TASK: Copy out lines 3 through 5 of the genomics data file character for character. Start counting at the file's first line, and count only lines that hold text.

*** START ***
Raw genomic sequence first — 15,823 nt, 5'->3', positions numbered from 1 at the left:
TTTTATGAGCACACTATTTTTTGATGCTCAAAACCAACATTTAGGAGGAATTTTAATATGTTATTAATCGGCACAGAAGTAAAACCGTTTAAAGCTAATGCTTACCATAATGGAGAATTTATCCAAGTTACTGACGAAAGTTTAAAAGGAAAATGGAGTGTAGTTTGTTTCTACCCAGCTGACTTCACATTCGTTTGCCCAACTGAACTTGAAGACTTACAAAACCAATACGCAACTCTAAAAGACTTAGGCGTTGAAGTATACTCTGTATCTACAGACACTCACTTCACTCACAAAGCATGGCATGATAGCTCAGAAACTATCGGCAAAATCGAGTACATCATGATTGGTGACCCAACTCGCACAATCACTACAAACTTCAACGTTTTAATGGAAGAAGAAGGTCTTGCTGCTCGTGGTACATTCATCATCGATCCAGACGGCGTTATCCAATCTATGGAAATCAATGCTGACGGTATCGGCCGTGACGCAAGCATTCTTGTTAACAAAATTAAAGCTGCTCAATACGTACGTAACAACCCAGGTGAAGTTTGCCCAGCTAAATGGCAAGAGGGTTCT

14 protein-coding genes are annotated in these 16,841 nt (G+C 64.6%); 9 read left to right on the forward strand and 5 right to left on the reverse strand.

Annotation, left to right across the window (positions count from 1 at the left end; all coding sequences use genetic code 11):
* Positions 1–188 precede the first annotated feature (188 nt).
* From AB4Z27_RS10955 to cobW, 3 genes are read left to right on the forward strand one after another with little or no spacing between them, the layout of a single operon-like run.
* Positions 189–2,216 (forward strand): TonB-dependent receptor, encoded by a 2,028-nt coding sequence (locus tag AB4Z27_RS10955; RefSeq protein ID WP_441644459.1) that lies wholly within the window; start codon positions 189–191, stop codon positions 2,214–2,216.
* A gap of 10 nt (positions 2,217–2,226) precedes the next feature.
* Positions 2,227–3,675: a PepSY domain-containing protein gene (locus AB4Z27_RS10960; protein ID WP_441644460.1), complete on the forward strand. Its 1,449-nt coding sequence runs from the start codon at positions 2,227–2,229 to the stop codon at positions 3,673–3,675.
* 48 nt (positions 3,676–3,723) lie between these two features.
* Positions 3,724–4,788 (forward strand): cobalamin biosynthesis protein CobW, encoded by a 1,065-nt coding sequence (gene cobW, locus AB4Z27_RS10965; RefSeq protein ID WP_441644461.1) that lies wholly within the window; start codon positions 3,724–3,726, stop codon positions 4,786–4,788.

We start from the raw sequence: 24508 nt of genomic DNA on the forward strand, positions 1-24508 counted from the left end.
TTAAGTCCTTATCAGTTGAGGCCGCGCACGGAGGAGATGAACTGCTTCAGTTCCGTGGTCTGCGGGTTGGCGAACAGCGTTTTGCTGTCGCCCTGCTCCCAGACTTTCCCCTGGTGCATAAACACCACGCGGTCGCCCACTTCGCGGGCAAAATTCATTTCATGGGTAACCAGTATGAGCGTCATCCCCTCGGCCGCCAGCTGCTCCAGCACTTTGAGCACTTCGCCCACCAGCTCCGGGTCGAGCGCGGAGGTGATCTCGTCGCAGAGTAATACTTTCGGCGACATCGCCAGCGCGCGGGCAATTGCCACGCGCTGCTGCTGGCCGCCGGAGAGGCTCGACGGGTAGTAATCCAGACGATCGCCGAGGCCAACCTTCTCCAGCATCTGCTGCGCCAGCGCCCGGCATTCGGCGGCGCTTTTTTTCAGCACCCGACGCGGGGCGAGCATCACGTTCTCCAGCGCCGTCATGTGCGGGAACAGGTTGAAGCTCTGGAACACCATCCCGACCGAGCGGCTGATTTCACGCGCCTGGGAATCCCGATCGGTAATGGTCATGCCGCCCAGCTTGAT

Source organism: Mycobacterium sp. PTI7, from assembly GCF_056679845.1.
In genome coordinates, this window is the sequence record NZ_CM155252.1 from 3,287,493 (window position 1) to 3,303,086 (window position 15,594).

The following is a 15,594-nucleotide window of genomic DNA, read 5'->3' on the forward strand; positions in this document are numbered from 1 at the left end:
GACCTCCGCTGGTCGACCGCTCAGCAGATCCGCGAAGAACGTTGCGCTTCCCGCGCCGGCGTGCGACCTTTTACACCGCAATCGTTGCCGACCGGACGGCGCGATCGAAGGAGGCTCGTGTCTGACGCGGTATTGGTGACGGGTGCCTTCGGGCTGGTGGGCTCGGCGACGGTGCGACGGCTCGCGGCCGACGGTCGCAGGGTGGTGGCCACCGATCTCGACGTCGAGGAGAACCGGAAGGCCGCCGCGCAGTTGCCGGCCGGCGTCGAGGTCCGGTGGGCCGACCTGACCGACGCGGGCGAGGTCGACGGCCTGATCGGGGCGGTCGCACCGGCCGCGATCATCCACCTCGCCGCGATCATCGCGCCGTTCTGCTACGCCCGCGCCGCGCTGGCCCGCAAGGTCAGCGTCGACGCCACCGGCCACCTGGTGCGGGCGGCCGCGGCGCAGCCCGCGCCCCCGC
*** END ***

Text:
14 protein-coding genes are annotated in these 16,841 nt (G+C 64.6%); 9 read left to right on the forward strand and 5 right to left on the reverse strand.

Annotation, left to right across the window (positions count from 1 at the left end; all coding sequences use genetic code 11):
* Positions 1–188 precede the first annotated feature (188 nt).